Here are the latest images coming across the wires:

Relatives of Palestinians from the Murad family, who died during Israeli air strikes in the southern Gaza Strip, mourn next to their wrapped bodies, outside Nasser Hospital in Khan Yunis, southern Gaza Strip.
Relatives of Palestinians from the Murad family, who died during Israeli airstrikes in the southern Gaza Strip, mourn next to their wrapped bodies, outside Nasser hospital in Khan Younis. Photograph: Haitham Imad/EPA
Smoke rises after an Israeli airstrike in Gaza, after a temporary truce between Israel and the Palestinian Islamist group Hamas expired.
Smoke rises after an Israeli airstrike in Gaza, after a temporary truce between Israel and the Palestinian Islamist group Hamas expired. Photograph: Alexander Ermochenko/Reuters
Palestinians mourn their dead as Israel resumes strikes on Gaza.
Palestinians mourn their dead as Israel resumes strikes on Gaza. Photograph: Haitham Imad/EPA

Israeli airstrikes killed two Syrian pro-Hezbollah fighters when they hit sites belonging to the Iran-backed group near Damascus early on Saturday, a war monitor told AFP.

The strikes near Damascus came less than 24 hours after the end of a Gaza truce between Hezbollah ally Hamas and Israel.

“Two Syrian fighters working for Hezbollah were killed and seven other fighters working for the group were wounded in Israeli airstrikes on Hezbollah sites near Sayyida Zeinab,” said Rami Abdel Rahman, who heads the Syrian Observatory for Human Rights.

Israel has launched hundreds of airstrikes on its northern neighbour since Syria’s civil war began in 2011, primarily targeting Iran-backed forces and Lebanese Hezbollah fighters, as well as Syrian army positions.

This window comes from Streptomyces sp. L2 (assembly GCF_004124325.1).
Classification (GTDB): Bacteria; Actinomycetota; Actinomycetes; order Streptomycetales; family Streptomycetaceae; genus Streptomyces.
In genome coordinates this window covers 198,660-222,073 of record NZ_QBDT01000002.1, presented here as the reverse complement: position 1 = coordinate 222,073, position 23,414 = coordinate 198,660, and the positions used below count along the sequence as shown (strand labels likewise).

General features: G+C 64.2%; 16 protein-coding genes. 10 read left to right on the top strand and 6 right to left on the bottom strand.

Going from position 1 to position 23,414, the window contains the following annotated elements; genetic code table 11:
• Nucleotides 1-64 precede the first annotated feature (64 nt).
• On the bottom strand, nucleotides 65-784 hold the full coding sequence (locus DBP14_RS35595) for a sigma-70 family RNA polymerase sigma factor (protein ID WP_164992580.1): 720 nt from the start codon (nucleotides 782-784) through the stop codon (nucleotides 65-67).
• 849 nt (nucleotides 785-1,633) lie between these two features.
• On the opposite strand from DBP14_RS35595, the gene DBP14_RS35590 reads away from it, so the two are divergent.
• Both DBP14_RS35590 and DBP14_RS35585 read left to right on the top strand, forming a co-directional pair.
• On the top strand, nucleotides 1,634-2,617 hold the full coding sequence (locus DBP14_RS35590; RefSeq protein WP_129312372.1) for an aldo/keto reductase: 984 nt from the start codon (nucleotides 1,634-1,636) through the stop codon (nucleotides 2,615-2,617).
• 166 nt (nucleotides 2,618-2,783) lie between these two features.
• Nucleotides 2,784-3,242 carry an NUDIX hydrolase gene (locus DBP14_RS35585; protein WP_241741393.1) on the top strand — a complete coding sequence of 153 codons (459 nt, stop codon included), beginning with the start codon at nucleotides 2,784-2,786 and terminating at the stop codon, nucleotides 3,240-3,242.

But it has intensified attacks since its war with Hamas began in October. Hamas last year said it had restored relations with Syria’s government.

The chief of the British-based monitor, which has a network of sources inside Syria, had earlier told AFP that Israel struck “Hezbollah targets” in the Sayyida Zeinab area south of Damascus.

Syria’s defence ministry had also said Israel hit near the Syrian capital, with an AFP journalist in Damascus reporting the loud sound of bombings.

“At approximately 1:35 am (2235 GMT) today, the Israeli enemy carried out an air assault from the direction of the occupied Syrian Golan, targeting some points near the city of Damascus,” the defence ministry said in a statement, reporting no casualties.

Syria state television had reported an “Israeli aggression near the capital”.

The Israeli army did not comment when contacted by AFP.

Strikes on Gaza resume after Israel accuses Hamas of breaking truce – video

Strikes on Gaza resume after Israel accuses Hamas of breaking truce – video

Southern Gaza bombed as Israel renews offensive

Israel pounded targets in the southern Gaza Strip on Saturday, intensifying its renewed offensive after the weeklong truce and giving rise to renewed concerns about civilian casualties.

Associated Press reports that the attacks on Saturday were focused on the Khan Younis area in southern Gaza, where the military dropped leaflets the day before warning residents to leave.

As of late Friday, however, there had been no reports of large numbers of people leaving, according to the United Nations.

“There is no place to go,” lamented Emad Hajar, who fled with his wife and three children from the northern town of Beit Lahia a month ago to seek refuge in Khan Younis.

They expelled us from the north, and now they are pushing us to leave the south

Some 2 million people – almost Gaza’s entire population – are crammed into the territory’s south, where Israel urged people to relocate at the war’s start and has since vowed to extend its ground assault.

Unable to go into north Gaza or neighbouring Egypt, their only escape is to move around within the 220 sq km (85 sq mile) area.

The Hamas-run health ministry said nearly 200 people had been killed since the truce ended early on Friday.

London police say protests are expected “in around 13 boroughs” around the capital on Saturday following the resumption of fighting between Israel and Hamas.

Nadeem Badshah says in his report that Metropolitan police say there are no plans for any major central London demonstrations of the sort that have been seen over the past two months, but a number of smaller events are planned.

Police previously said 300,000 people attended the Pro-Palestine march in London on 11 November, although organisers estimated more than 800,000 took part.

The ManPalestine Action group in Manchester wrote on X (formerly Twitter) that it would also hold a demonstration on Saturday in St Peter’s Square.